Why do we need a platform like Hot on Health? Firstly, social media and technology are not going anywhere. As health care workers we need to embrace technology and learn how to use it responsibly. Currently we are not doing so well! Hot on Health can educate healthcare workers on how to do this. Secondly 60 percent of Australians have low individual health literacy! With the rise of technology this is our chance to make a huge impact on this statistic and flood people’s news feeds with good, quality health information and dilute the pool of pop-culture pseudo-health.
In just nine months the reaction to Hot on Health has been overwhelming. My content has reached over 20,000 viewers, with incredibly positive feedback, and I have been featured in various media outlets. I was also invited to present at a conference on sustainable innovation in Switzerland last year and I recently presented at the annual APNA conference where I was awarded a finalist award for Recently Graduated Nurse of the Year [see photo].
Of course there have been challenges. Having an online presence means you are open to feedback from everyone. I have been criticised by anti-vaccine campaigners for my content around vaccine immunity and the flu shot. I have had commenters who disagreed in a strong and hurtful manner with my views on the importance of LGBTQI mental health promotion. I even had a nurse working in sexual health trying to discredit me. Does this bother me? Of course it does but I work hard to not let it demotivate me. I take solace in knowing that all my content is based on thorough research and current guidelines. Also all my information is generalised or personal and does not relate to any specific patient or third party. I feel most people making positive change will encounter negative feedback and controversy.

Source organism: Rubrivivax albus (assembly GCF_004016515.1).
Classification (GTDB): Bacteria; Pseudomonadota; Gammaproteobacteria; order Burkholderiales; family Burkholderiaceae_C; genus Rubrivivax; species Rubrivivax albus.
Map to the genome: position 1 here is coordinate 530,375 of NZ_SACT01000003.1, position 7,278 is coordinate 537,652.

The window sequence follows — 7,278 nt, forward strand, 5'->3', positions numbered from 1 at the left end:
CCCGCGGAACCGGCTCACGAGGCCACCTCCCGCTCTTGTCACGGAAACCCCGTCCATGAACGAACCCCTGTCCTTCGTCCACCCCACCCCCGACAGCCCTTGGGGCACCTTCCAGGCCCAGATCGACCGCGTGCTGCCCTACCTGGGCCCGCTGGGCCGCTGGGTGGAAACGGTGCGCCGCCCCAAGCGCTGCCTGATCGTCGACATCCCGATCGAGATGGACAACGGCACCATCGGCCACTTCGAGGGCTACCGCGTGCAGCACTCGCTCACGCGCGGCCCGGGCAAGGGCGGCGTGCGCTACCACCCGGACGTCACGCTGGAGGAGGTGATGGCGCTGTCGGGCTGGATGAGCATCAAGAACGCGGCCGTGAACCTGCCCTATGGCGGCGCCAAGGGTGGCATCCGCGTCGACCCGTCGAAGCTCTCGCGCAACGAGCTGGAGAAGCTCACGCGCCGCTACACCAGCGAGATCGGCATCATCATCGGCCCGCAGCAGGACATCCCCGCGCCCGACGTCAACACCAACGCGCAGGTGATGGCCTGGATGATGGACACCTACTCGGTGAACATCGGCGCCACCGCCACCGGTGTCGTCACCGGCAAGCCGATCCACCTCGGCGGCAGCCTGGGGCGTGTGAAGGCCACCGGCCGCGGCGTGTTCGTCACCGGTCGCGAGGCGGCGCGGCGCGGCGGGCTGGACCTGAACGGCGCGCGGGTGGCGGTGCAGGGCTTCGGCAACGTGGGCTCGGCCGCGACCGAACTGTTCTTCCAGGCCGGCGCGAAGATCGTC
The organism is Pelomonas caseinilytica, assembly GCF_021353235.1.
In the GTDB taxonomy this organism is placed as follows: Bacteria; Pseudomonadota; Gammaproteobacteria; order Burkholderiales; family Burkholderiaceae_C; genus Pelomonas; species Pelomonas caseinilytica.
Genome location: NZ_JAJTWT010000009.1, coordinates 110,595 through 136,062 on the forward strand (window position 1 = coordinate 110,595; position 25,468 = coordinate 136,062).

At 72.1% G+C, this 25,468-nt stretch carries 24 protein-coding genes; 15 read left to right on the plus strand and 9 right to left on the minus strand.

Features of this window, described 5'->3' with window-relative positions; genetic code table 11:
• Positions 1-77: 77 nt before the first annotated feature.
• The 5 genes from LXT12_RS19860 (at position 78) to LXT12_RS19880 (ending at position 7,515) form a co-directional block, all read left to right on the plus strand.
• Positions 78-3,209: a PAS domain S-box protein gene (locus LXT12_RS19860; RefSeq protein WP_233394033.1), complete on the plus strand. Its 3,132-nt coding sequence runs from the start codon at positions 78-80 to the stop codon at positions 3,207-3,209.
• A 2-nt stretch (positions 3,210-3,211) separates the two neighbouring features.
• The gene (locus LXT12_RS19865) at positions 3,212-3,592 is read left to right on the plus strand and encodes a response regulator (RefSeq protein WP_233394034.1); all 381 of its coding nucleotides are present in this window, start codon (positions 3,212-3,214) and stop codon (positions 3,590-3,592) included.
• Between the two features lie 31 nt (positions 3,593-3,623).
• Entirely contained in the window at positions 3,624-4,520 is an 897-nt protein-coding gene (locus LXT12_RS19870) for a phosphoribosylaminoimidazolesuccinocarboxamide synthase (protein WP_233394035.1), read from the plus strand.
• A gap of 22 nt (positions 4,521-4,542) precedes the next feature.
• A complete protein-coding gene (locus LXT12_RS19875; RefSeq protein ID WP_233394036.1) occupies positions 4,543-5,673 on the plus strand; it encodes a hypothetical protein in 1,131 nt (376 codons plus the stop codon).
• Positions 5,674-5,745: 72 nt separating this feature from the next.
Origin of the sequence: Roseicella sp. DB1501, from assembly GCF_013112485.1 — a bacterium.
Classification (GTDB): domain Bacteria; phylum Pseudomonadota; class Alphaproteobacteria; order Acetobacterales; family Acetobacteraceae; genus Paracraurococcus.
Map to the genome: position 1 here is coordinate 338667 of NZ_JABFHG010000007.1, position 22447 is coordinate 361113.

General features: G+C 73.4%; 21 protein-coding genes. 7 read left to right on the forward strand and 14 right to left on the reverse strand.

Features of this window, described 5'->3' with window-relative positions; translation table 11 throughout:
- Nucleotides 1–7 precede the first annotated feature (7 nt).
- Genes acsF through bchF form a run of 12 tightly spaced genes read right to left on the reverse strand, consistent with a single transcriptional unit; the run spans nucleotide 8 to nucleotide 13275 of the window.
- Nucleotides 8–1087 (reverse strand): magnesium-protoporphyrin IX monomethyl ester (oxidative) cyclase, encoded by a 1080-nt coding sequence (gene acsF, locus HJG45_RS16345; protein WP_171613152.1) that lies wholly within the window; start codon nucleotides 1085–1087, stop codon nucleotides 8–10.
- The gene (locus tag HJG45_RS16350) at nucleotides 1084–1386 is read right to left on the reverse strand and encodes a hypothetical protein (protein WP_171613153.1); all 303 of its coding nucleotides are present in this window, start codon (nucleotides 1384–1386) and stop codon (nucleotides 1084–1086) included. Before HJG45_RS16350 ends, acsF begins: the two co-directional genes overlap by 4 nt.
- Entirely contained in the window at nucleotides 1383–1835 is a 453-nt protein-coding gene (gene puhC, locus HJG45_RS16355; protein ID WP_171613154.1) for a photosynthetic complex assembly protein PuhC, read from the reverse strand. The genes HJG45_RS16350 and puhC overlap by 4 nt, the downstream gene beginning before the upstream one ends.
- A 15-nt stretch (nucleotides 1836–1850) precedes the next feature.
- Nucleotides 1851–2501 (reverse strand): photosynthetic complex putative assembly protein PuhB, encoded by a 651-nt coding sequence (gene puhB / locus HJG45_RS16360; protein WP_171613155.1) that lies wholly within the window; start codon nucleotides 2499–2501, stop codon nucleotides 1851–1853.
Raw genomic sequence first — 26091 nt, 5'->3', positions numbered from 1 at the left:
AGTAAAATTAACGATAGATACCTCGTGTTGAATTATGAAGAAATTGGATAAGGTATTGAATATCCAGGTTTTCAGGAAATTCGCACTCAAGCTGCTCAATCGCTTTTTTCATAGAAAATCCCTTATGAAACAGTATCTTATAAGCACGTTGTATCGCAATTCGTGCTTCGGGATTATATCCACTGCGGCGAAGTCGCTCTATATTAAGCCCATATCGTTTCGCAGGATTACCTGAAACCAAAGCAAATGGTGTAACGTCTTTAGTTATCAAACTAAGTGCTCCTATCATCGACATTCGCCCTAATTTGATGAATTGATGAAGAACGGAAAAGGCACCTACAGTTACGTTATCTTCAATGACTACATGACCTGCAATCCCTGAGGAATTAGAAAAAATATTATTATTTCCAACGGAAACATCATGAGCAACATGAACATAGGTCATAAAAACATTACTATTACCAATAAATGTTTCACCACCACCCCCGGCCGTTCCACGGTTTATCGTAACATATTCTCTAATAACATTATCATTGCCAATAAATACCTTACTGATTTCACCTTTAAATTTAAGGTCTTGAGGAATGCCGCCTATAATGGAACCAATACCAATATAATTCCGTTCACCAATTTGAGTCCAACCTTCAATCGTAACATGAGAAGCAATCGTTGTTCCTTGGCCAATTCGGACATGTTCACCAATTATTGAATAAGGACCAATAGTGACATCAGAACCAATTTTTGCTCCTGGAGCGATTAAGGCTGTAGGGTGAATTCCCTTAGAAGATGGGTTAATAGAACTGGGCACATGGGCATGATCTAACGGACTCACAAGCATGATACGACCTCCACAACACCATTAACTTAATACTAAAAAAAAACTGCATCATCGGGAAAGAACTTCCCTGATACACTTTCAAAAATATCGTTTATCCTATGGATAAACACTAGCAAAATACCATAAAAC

The future looks bright for Hot on Health. I am working with Primary Health Networks to create social movements in various fields of health and am drafting a big social media campaign around sexual health which I hope to launch later this year. I hope this platform inspires others to be online advocates for health promotion!
People are ready and keen for these kind of platforms to exist in the health space. Health is the most precious thing we have and we must evolve with society to ensure that we are doing our job to promote and protect healthcare so that we can be happier and healthier. Hot on Health’s motto is, ‘There is no healthcare without self-care.’
*Influencer is a term used to describe a person with a large online following who might use that online presence to promote a service, product or opinion.